“Remember during the Olympics, you’d walk down Regent Street and there was a flag for every country? It’s almost like that now in terms of the owners of London property.” That’s how one consultant described the market to me when I was researching trends in overseas investment in the capital for this article for Estates Gazette.
London’s property market has always been international, but now private wealth and pension savings alike are coming from an unprecedented number of source countries, seeking a safe home. During 2012, investment reached its highest level since 2007, accounting for almost three-quarters of deals in both the commercial and residential sectors. Money continues to flow in from established sources such as the US, Canada, Germany and the Middle East, but also from new players across the Far East, Eastern Europe, South America and Africa – not just dipping a toe in the water but buying up some of London’s most expensive stock. For this feature, I picked ten countries that have made the biggest splash in recent times and assessed what’s in store during 2013 and beyond.
Over the last ten years, student accommodation has become a global asset class much sought after by everyone from Far Eastern sovereign wealth funds to Dutch healthcare workers’ pension schemes, fuelling development in the UK at a furious pace. But with some markets approaching saturation, development funding and sites increasingly hard to come by, and the – as yet unknown – impact of higher tuition fees, can it sustain this level of growth? And how is this influx of foreign capital affecting local housing markets in the UK’s key student cities? Optimists predict a flood of family-sized homes coming back on to the market, but in this piece for Modus, the magazine of the RICS, I found that the reality in key student cities like Leeds is rather different. Local experts apply the “trampoline test”: if there’s a garden big enough for a kid’s trampoline, a family might move in. If not, forget it. So far, the prospects for Leeds’ student heartlands don’t look good.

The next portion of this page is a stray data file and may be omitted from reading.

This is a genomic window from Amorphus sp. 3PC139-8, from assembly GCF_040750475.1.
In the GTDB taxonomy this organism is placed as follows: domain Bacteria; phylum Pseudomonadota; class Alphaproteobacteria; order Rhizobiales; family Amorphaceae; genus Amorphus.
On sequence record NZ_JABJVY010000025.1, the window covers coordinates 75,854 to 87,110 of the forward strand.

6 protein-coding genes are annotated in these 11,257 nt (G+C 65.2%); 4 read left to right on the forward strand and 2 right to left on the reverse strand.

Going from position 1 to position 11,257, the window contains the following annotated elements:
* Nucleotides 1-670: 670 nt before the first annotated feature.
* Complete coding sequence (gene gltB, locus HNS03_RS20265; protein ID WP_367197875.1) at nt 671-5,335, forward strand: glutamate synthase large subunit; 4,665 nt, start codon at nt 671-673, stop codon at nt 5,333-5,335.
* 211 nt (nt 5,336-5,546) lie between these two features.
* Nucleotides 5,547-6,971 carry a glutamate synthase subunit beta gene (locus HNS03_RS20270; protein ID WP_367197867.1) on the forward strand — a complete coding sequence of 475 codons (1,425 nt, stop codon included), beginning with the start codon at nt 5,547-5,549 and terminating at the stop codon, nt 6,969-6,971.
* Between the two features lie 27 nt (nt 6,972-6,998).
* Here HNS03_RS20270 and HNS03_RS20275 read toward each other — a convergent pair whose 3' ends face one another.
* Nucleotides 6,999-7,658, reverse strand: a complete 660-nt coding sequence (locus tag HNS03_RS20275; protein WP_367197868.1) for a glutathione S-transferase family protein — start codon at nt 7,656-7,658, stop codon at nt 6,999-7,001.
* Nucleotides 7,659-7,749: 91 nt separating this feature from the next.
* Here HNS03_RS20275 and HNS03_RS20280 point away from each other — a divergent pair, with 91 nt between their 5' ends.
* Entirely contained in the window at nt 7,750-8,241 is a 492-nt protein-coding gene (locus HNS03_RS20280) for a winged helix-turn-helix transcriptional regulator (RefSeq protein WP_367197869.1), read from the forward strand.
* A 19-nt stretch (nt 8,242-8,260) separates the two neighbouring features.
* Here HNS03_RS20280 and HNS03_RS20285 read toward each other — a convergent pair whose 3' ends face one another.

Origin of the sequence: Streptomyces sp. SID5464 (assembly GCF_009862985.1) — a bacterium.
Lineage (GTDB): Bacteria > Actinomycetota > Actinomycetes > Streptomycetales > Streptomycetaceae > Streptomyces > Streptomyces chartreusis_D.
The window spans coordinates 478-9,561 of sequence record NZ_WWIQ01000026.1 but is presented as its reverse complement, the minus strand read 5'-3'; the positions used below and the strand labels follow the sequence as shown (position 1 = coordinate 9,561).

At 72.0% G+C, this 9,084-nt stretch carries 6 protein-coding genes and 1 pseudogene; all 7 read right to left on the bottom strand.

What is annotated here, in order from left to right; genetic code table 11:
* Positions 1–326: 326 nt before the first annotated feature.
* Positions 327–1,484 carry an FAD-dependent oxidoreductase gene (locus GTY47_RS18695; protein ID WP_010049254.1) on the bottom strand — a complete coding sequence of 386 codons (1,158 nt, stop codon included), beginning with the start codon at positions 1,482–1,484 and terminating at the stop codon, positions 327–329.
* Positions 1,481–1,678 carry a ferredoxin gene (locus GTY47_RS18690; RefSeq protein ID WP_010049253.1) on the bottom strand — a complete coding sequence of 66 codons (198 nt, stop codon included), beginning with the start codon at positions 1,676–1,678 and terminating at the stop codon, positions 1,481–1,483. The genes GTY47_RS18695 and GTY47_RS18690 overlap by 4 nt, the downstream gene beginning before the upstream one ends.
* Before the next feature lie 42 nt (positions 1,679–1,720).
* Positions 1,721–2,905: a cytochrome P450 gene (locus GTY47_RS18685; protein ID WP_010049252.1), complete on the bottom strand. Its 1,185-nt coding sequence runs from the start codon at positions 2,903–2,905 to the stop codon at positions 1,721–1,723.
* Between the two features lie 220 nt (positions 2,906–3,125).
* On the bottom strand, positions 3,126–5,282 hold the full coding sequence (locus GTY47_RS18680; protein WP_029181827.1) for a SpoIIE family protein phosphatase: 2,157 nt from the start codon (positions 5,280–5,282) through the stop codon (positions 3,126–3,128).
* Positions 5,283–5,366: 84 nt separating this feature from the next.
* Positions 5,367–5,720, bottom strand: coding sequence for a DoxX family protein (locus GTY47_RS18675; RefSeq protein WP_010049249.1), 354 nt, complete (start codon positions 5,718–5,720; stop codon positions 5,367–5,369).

Stand by for a new housing buzzword: “custom build” is the government’s latest solution for restarting the UK’s failed housing market, and fulfilling its pledge to turn Britain into “a nation of homebuilders”. It’s like self-build but without the difficult bits – homeowners are more likely to be choosing from a set of pre-approved designs than creating their dream home, and they can leave the whole thing to an “enabling developer” if they’d prefer not to get their hands dirty. I investigated its chances of becoming the new mainstream in this piece for Construction Manager. Even though councils must now assess demand for custom build and set aside sites to cater for it, and there’s no shortage of contractors gearing up to serve a potentially enormous untapped market, the stumbling block remains the cost of the land – no amount of choice will deliver much-needed family homes while the only people who can afford to do it are equity-rich empty-nesters.
How much should we spend to save a tonne of carbon emissions? That’s one question raised in this article for Building magazine, prompted by a report commissioned by the British Council for Offices (BCO), which attempts to attach some cold, hard numbers to the disparate costs and benefits of small-scale installations of technologies such as photovoltaic panels and biomass boilers. Their startling conclusion is that commercial developers are paying an average of £380 per tonne of emissions reduced and, in the most extreme cases, as much as £2,800. The authors argue that the economics of renewables is strikingly similar to any other method of power generation – and that you wouldn’t ask a developer to pay for a mini nuclear power station on the roof of an office block. But does such a narrow focus on costs give the full picture? Others argue that no other property investment is ever subjected to such close analysis, and that if green technologies don’t stack up, perhaps the problem is not the technologies themselves but the way the calculations are done. They pose a different question: given the urgency of cutting our carbon emissions and the cost of replacing our ageing power stations, can we afford not to seize every opportunity to reduce the bill?